After 5 days in the Serengeti we flew south to Manyara and headed up in to Ngorongoro Crater National Park, where our truly unique accommodation is the only one located on the crater rim, benefitting from outstanding views. &beyond Ngorongoro Crater Lodge’s style is best described as Maasai meets Versailles! Down in the crater we spotted the endangered black rhino and spent quite some time watching her as she came closer and closer to eventually cross the road right in front of us!

Our safari experience ended with a stay at the &beyond Lake Manyara Tree Lodge.  Set at the end of the lake, our game drives took us through the national park and along the edges of the lake. This park is home to the tree climbing lions. We were lucky to see three cubs climbing and sleeping right next to the road as they waited for their parents to return with dinner (hopefully!) We were also the first jeeps down to the lake early the next morning to see the flamingos in all their pink splendour.

So what does a typical day on safari look like? Up early as there is an awful lot that happens around sunrise. Nocturnal animals are heading back to bed (leopards, hippos), those that prefer to hunt outside of the heat of the day are up (lions, cheetahs) and those that follow the hunters (hyenas, jackals, vultures) are all very active at this time of day. Your morning game drive might set off from camp as early as 6am and depending on activity and spotting you might not come back till lunchtime! In fact, in the camps we stayed at the guides would have happily kept us out all day. Breakfast on our early game drives was either a freshly boxed breakfast eaten in the jeeps or at a camp table, safely set up far enough away from any hungry looking wildlife!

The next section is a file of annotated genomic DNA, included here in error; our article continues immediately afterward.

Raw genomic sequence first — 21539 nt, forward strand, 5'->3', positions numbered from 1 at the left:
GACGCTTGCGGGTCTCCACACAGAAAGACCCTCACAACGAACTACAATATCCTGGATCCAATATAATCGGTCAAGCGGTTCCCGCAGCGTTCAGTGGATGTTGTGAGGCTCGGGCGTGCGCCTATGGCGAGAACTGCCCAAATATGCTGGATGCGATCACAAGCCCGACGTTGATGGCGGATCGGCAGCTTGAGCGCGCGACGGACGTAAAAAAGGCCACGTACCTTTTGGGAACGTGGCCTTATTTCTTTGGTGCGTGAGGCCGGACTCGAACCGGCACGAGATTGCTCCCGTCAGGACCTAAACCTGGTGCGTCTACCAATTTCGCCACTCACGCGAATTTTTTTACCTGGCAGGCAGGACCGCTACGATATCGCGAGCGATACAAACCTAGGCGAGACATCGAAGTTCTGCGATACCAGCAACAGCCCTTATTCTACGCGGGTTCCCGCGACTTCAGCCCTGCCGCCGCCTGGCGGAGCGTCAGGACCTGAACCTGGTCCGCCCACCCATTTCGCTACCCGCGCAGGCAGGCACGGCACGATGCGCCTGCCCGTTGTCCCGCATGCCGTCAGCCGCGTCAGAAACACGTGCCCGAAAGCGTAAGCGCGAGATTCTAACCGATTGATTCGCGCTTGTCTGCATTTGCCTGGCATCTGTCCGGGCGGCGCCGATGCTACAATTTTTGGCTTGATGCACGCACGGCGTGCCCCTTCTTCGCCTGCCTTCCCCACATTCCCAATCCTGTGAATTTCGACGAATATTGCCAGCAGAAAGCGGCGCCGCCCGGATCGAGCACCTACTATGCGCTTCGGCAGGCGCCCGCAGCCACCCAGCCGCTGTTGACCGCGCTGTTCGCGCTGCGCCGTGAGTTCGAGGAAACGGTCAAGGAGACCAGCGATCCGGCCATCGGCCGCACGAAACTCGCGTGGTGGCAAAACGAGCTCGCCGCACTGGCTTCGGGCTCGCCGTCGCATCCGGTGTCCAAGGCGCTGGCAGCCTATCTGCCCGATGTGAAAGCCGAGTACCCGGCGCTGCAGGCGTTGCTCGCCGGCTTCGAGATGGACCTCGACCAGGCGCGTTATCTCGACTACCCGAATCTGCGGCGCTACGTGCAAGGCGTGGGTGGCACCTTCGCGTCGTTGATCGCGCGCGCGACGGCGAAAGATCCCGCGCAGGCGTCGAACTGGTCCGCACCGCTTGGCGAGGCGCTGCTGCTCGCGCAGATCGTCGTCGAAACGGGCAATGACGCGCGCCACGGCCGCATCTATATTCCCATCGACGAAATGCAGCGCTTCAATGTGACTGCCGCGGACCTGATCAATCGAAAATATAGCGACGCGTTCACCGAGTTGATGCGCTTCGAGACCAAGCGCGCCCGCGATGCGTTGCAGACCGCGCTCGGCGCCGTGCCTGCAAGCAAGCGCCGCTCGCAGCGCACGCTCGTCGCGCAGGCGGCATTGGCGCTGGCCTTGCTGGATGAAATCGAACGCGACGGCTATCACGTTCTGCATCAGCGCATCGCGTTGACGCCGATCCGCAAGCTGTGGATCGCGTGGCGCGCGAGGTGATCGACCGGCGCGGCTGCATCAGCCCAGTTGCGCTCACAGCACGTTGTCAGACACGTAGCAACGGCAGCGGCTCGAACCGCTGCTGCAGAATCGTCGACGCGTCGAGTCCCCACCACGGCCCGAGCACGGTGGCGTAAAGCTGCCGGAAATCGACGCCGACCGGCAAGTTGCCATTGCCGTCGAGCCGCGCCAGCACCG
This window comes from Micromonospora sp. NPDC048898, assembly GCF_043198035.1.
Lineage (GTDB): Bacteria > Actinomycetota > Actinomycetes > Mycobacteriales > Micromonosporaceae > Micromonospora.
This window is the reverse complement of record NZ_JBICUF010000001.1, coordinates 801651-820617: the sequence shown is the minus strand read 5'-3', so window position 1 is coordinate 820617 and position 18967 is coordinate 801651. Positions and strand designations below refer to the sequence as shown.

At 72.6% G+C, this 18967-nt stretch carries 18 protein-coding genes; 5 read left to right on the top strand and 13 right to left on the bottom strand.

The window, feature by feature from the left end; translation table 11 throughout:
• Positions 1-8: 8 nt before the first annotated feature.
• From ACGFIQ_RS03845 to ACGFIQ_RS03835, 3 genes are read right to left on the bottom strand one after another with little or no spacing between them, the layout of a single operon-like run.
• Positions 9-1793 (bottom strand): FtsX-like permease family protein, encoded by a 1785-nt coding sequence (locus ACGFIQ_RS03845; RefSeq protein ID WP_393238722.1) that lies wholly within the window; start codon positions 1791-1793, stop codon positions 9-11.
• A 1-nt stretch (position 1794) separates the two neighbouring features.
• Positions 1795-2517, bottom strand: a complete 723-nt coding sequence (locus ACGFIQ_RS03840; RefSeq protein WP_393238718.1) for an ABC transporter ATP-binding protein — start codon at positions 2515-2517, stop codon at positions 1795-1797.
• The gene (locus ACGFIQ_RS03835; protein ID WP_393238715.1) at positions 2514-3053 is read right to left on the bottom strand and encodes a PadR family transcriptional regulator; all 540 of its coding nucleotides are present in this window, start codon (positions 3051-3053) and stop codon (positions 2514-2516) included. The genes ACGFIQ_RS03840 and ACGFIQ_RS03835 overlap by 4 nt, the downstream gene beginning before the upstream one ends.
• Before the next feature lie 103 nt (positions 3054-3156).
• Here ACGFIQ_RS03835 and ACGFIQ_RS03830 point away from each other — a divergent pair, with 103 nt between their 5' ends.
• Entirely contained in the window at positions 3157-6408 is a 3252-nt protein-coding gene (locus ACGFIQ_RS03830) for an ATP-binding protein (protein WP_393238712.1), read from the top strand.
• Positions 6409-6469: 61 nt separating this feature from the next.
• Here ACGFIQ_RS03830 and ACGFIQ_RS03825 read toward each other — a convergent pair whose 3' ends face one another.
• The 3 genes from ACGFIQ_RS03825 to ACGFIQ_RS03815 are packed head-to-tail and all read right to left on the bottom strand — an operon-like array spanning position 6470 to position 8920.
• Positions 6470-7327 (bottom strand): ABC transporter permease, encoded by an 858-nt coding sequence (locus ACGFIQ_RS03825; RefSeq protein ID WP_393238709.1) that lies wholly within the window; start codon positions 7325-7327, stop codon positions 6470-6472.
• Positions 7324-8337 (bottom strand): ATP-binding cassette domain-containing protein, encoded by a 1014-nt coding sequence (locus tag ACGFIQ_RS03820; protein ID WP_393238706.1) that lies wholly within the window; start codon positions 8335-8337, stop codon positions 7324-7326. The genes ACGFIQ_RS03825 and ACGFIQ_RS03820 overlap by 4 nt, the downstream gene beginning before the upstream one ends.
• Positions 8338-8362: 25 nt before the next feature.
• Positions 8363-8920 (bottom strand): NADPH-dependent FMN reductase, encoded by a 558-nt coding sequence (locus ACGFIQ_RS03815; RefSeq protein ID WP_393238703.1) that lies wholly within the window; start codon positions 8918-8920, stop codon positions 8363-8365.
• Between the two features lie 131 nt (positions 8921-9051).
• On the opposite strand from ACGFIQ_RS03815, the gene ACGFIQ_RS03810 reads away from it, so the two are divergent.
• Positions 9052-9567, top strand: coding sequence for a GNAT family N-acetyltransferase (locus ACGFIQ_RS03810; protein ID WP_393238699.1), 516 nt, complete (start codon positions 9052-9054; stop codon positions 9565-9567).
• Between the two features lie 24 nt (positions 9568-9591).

If you do make it back for lunch then you’ll have a couple of hours to relax and enjoy your camp before heading out again mid-late afternoon. Expect to be out until close to dark which is also when most parks require you to be back in camp (around 6-7pm).

Once back at camp for the evening with &beyond, you’ll have the chance to debrief and chat through your day’s experiences and sightings with your guides before agreeing on your plan for the next day. And even when you’re spending 2-3 days in the same camp, every day on safari is different!

Being on safari can be tiring, so there are some great options to end your trip whilst staying in Africa. We headed for Zanzibar (just a 2 hour flight from Arusha in northern Tanzania or 30 minutes from Dar es Salaam) which offers a great mix of history, culture and stunning white sand beaches with crystal clear water (great for snorkeling and diving).




If you’re not a beach person, then we spent time at Gibbs Farm, a historic lodge on the outer slopes of the Ngorongoro Crater. Founded in the 1920s as a coffee plantation, relax in this idyllic retreat overlooking the Great Rift Valley in lush surroundings.

When deciding on the right safari experience for you and your budget, there are many different factors to take into consideration to get the best value for money that you can; starting with:

  • any particular wildlife and/or habitats that you want to see
  • level of comfort you’d like both transport and accommodation wise
  • size of the group that you’ll be travelling with or in camp at the same time
  • amount of time you can expect to spend on game drives and quality of your guides/trackers
  • ethical impact of the company you are travelling with (on the land and with the wildlife and people)
  • climate and time of year

Come and chat to us, between us we’ve travelled through 25 of the 35 countries in sub-Saharan Africa!